Getting to Jeff Juhlin’s studio on Salt Lake City’s west side is an adventure, something of which the artist – nationally known for his encaustic and mixed-media work—is well aware. “You were only five minutes late,” he says with a smile. “The guy who came to see me earlier was over an hour late finding this place.” He points out that he is located in a spot in the city most people never have been to before. “I like being obscure.”
It’s a terrific space: tidy, lots of windows, trains, plenty of room to work and hang out, back area for storage of the Baltic birch panels and poplar he uses to make panels for his encaustic pieces, and a printmaking press (another medium of Juhlin’s), as well as places in front to hang some of his work, both for him to look at critically as he paints and for display.
Encaustic is painting with hot, pigmented beeswax, with layers manipulated and fused to one another by a heat source. They can be continually re-worked, carved, sculpted; and mixed-media artists like Juhlin will embed paper, fabric, beads and other materials into the wax. The optical effects and layering in encaustics, he says, are unlike any other art form and the process dates back to the ancient Egyptians.
He sells at several galleries across the country, and his Salt Lake City dealer, A Gallery, will have an opening reception for Strata, one of Juhlin’s rare Utah exhibitions, May 15 from 6-9 p.m. during Gallery Stroll.
The first artist to work in and show encaustic work in the state more than a decade ago, Juhlin, 67, worked long and hard to build a national reputation as a painter and mixed-media artist. Encaustic is now his primary medium and probably constitutes 90 percent of his studio practice. He also teaches encaustic at the Kimball Art Center in Park City (where he once gave Toni Youngblood — see page 1 — some pointers), at his Salt Lake City studio (he has another in Torrey), and has been an artist in residence for six years at the Hui Art Center in Maui. Juhlin’s work has been featured in several books and can be found in private, corporate and public collections. He holds a bachelor’s in drawing and painting from the San Francisco Art Institute.
He explains that his paintings were color saturated for a while (and a single older piece in the show evidences this) but became neutral after he spent a lot of time in the desert. Color is re-emerging, but so is black and white, because of his love for Eastern influences, and using sumi ink and Asian papers in his encaustic work. Indeed, all of the other pieces in the Strata series have sumi ink lines in them.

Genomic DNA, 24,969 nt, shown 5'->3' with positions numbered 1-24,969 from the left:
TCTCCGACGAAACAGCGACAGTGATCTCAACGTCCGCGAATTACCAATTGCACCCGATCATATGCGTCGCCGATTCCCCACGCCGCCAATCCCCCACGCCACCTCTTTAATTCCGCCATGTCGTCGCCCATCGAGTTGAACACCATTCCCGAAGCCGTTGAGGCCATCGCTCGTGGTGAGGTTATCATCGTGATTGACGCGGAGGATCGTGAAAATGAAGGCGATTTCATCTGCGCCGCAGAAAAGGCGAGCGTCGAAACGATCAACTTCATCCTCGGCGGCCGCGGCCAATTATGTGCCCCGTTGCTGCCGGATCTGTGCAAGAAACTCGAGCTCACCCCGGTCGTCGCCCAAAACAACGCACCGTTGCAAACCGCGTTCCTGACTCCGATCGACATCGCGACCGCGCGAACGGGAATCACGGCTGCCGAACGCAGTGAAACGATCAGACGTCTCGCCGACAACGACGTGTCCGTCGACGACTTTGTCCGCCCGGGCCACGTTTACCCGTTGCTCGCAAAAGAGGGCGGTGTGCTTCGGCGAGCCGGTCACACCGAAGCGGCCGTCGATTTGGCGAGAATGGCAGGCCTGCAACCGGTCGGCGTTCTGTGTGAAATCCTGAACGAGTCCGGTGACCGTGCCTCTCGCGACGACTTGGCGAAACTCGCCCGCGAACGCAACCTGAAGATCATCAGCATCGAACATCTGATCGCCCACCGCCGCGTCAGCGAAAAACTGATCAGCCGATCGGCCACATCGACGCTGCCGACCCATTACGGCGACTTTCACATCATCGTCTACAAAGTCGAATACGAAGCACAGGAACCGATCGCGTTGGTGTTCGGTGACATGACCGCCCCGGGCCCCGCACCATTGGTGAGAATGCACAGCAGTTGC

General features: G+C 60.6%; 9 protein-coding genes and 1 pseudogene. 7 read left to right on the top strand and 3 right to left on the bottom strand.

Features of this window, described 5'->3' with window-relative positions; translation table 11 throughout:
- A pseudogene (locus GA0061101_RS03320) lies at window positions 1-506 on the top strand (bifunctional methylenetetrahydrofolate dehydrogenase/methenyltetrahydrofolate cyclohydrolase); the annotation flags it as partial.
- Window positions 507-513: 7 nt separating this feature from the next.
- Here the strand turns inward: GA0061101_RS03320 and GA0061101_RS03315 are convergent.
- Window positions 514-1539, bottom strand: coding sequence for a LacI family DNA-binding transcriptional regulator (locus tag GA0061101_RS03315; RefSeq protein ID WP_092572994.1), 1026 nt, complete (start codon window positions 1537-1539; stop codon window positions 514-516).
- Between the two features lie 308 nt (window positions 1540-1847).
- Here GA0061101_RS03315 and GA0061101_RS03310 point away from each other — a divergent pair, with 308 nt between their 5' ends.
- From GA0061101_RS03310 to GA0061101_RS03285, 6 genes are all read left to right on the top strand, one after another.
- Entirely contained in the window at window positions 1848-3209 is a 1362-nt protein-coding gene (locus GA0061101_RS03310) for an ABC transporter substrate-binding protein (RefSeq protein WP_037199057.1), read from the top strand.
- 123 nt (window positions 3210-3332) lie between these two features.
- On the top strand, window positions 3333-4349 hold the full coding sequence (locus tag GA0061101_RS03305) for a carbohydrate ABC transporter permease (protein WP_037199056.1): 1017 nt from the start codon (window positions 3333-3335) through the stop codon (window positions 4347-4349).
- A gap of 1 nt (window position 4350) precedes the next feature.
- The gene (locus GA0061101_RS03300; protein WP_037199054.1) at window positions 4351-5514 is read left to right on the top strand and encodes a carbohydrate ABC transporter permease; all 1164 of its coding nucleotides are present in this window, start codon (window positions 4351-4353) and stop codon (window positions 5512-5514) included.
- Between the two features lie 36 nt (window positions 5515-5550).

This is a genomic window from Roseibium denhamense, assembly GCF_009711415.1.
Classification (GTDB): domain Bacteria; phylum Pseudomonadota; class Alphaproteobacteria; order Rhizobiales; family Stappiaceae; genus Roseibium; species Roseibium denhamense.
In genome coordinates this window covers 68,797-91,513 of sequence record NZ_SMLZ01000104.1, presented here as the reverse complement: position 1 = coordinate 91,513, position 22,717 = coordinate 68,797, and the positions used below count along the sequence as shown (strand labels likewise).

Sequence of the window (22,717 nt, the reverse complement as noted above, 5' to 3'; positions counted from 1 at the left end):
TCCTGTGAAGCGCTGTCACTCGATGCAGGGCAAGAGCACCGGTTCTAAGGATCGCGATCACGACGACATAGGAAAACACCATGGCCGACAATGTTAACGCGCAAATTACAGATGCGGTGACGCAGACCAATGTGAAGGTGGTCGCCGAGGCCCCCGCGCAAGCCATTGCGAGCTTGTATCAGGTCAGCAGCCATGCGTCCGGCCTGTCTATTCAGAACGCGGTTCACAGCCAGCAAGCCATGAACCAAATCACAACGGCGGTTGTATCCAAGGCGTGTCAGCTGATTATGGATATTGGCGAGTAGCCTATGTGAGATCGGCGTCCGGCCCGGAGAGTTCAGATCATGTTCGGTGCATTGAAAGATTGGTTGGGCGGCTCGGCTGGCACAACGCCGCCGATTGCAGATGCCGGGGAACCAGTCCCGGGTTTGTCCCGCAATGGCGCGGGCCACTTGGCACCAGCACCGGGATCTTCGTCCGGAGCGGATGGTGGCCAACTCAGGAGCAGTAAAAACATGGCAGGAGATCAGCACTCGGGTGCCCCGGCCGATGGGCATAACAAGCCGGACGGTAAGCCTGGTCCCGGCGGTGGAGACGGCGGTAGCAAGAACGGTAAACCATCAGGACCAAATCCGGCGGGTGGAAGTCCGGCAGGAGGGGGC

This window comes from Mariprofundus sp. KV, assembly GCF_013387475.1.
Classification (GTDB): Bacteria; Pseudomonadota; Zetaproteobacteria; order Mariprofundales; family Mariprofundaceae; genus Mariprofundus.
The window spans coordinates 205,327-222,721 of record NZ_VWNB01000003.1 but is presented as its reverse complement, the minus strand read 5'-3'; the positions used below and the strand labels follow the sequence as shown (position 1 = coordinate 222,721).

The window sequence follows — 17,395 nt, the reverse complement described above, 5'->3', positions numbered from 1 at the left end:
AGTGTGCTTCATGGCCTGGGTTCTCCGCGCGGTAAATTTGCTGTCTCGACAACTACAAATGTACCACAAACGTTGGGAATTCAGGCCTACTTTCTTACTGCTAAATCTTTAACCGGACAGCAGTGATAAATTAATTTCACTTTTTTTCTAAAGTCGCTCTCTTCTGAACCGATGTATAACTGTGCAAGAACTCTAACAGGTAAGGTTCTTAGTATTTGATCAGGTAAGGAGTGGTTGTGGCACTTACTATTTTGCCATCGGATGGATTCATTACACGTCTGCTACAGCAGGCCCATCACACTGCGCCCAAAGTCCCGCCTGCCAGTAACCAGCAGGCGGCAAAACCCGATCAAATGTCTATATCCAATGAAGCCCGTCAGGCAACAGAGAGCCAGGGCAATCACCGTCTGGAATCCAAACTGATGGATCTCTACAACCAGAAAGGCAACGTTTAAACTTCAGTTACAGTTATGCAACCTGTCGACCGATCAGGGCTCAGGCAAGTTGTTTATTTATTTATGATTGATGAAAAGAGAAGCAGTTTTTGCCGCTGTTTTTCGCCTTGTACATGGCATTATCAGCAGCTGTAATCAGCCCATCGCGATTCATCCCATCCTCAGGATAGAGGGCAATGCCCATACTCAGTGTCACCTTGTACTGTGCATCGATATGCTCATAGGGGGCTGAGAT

According to Juhlin the show is called Strata as a way to physically describe the work and imagery in general, the many layers of paint, paper and ink applied on top of one another “in often, but not always, a horizontal, layered configuration.”
Metaphorically, the abstract artist explains, “It’s a visual expression of life and its many complex layers of physical and emotional experience. I just don’t attach a recognizable image to it or tell a story.”
The exhibit is fairly small, 14 pieces (though several monotypes and six gray studies are elsewhere in the gallery), hung in the center room and nicely illuminated by both well-placed track and natural light falling from the high skylight/clerestory ceiling. A feature of encaustics is that they catch and reflect light enticingly – these pieces shimmer.
In “Stratum 4,” vertical elements of sumi ink seem to form bare winter-like trees that peek out from behind bars of textured colors: neutral earth tones at the bottom of the panel give way to a bright band of green and two of ochre with fine knife marks making lei lines on the surface.
“Stratum” (you see the theme here) is featured on the postcard for the show and the reason is evident. The numerous segments to this work are clearly inspired by colors of the southwest desert. From the side, its many layers of beeswax can be observed, while interesting textures and knife marks on the surface lend a satisfying aura of mystery. Lovely blues bleed through the surface in several places. This is clearly the work of a master of the genre.
“Gray Strata” has what appear to be (and almost certainly are not) small leaves embedded through portions of the work to engaging effect. Palette knife marks in the left and right segments of the lower portion offset the slightly lighter, dappled center sections. A thin, marbled, much-layered line tops this with an exquisitely reflective and slightly thicker black horizontal line above. The sumi ink lines are covered here by a wide horizontal gray filled with the amoeba-like flowers topped with textured vanilla and ochre.
“Pass Through” is an elegant work with thick encaustic, much mark-making and an aura that almost puts one in mind of a visit to Antelope Island: water spread out below, islands in the distance, vanilla skies above. You, of course, will have a different take on this lovely abstract.
As the artist intends that you should.
Jeff Juhlin’s Strata is at A Gallery (1321 S. 2100 East, Salt Lake City) May 8-June 12, with an opening reception May 15, 6-9 p.m. For more of the artist’s work visit www.jeffjuhlin.com.
A graduate of the University of Utah, Ann Poore is a freelance writer and editor who spent most of her career at The Salt Lake Tribune. She also worked for Salt Lake City Weekly and has written for such publications as Utah Business Magazine and Salt Lake Magazine.